Newswise — Washington, D.C. (June 4, 2024) — Sexual violence prevention programs effectively change ideas and beliefs that underscore assaults, but show no evidence of reducing their actual occurrence, a new comprehensive analysis shows. 

The findings are published in Psychological Science in the Public Interest, a journal of the Association for Psychological Science. Researchers led by behavioral scientist Roni Porat of Hebrew University challenge the assumption that changing people’s thoughts about sexual violence will change their actual behavior. They call on scientists to study more behavior-centered approaches to reducing sexual assaults.

“The prevailing model for how to go about reducing sexual violence does not appear to be a fruitful one,” the authors report. “Unfortunately, we do not have strong evidence to suggest that changes in attitudes, norms and beliefs that result from the tested interventions have positive downstream consequences for preventing perpetration.”

Porat’s coauthors include APS Fellow Betsy Levy Paluck of Princeton University, social psychologist Ana Gantman of Brooklyn College (CUNY), and researchers Seth Ariel Green of Princeton, and John-Henry Pezzuto of University of California, San Diego.

The researchers gathered data from 331 scientific evaluations of sexual-violence prevention interventions. The studies, spanning more than three decades, occurred in various settings, including college campuses, high schools and middle schools and workplaces. Nearly 90% of those studies were conducted in the United States, with the rest occurring in Canada, Europe, Israel and Africa. About 67% of the studies involved interventions targeting both men and women. Nearly every program studied centered on what people believe about sexual violence, including what constitutes sexual violence and what they can do to stop it.

“For example, rape myths, like ‘some women say no when they mean yes,’ are a very frequent target of intervention,” the authors say.

The researchers examined studies on programs that educate men on the gravity of sexual violence, and adolescents about dating violence and relationship skills. They also noted a rise over the years in programs designed to encourage bystanders to stop acts of sexual violence (e.g., speaking against sexist or violent language, walking an intoxicated friend home).

Less than 20% of the studies analyzed included measures of behavior following the interventions. Many of those studies involved asking participants about sexual behaviors or bystander behaviors.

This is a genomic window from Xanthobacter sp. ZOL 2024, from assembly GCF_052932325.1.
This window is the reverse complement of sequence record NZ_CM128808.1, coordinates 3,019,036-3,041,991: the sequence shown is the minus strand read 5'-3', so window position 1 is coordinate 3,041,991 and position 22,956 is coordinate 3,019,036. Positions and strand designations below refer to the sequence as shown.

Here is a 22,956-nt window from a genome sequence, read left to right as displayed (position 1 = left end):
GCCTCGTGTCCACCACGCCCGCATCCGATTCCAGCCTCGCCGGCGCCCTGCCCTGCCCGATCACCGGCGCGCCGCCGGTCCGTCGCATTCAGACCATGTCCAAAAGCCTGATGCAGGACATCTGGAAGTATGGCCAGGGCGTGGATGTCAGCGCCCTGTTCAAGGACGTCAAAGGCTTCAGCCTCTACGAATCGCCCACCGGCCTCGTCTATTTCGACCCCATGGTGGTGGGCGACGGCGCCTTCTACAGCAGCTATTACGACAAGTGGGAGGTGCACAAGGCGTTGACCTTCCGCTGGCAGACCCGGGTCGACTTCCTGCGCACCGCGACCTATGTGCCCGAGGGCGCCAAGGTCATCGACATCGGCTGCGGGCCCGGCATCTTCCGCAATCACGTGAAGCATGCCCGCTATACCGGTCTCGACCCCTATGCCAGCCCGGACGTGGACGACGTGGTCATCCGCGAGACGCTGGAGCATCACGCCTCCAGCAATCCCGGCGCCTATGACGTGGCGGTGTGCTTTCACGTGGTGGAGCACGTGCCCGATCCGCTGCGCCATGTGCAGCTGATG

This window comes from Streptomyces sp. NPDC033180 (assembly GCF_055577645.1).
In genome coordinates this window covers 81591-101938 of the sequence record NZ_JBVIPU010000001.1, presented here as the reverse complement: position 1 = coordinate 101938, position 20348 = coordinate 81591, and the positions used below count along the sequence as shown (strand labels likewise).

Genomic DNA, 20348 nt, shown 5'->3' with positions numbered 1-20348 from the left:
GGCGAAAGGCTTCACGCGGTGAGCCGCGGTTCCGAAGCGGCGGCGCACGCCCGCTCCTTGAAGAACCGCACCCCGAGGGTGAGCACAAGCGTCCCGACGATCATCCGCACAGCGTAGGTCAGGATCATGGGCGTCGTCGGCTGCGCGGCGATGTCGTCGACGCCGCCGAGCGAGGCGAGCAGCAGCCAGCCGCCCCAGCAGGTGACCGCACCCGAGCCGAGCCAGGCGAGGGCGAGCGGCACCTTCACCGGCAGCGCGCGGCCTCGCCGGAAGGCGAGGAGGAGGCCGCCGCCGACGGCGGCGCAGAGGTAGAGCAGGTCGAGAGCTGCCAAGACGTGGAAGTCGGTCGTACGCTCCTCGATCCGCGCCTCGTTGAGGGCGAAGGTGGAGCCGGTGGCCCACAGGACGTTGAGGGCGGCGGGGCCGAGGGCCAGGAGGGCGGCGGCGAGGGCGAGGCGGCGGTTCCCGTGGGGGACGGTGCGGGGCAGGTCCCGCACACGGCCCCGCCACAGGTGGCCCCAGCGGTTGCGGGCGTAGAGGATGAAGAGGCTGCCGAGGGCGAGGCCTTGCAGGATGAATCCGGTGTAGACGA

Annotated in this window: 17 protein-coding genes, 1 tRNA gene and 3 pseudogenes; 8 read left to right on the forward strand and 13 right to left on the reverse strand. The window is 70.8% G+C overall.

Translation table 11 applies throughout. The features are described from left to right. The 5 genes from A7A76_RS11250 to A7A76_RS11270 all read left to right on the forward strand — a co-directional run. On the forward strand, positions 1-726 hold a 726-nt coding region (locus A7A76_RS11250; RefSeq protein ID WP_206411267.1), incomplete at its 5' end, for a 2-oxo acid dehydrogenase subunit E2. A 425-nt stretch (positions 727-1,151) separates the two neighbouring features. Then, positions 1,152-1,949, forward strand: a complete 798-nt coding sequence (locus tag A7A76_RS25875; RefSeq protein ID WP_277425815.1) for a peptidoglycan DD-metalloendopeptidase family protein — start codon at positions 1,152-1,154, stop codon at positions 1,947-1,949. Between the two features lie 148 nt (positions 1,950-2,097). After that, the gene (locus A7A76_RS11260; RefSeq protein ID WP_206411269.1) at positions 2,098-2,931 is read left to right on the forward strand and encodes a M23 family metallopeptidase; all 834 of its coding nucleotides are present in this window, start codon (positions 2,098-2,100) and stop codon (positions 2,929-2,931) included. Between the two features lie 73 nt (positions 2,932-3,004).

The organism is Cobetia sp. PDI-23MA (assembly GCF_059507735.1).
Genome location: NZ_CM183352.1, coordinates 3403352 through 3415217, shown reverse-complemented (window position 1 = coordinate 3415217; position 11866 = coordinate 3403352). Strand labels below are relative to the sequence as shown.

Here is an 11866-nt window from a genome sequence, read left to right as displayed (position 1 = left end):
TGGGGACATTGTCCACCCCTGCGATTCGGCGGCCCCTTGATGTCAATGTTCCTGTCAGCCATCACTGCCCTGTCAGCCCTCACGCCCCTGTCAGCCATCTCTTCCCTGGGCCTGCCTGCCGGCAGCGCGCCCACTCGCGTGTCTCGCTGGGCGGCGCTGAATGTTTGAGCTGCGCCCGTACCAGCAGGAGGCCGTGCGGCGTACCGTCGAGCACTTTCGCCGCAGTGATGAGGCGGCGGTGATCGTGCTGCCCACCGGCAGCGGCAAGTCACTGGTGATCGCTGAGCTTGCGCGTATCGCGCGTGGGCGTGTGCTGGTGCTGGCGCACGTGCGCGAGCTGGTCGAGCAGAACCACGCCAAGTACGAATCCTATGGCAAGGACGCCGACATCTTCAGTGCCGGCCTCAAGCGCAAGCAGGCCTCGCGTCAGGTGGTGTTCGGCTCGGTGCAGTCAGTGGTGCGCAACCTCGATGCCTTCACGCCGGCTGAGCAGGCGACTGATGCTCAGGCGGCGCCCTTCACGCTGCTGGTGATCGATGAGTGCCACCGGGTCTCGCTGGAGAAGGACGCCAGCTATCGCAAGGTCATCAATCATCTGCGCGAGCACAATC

Although the analysis showed that intervention programs helped increased knowledge about sexual violence and empathy and support for victims, none led to meaningful changes in rates of sexual assaults.

“We find that existing sexual violence interventions are indeed effective for changing ideas like rape myth acceptance, but not for changing behavior — the ultimate goal of any prevention intervention,” the authors said.

The authors suggest more research evaluating the impact of geographic or environmental measures, such as the creation of communal spaces that make it difficult for perpetrators to victimize someone.

“We hope to spark creativity,” Porat and colleagues said, “to get people thinking beyond approaches that seek only to change what is in people’s heads and hope that changed behavior will follow.”

In a commentary accompanying the report, Elise C. Lopez and Mary Koss, University of Arizona scholars who study sexual violence and its prevention, implore researchers, educators and public policymakers to reevaluate the basic tenets that underscore existing prevention programs. They also suggest K-12 education prevention programs include practical behavioral skills for having consensual sex.

Progress will be stifled,” they argue, “until public policy, public opinion and funding mechanisms catch up to a shift in thinking about the fundamental assumptions of effective prevention.”


Published three times per year, Psychological Science in the Public Interest features comprehensive state-of-the-science reviews of issues that are of direct relevance to policy makers and the public.


The Association for Psychological Science is the scientific home of thousands of leading psychological science researchers, practitioners, teachers, and students from around the world. APS is dedicated to advancing scientific psychology across disciplinary and geographic borders and committed to disseminating psychological science to the public, incentivizing global collaboration among researchers, catalyzing the further development of psychological science, and promoting the application of psychological science to public policy.

Journal Link: Psychological Science in the Public Interest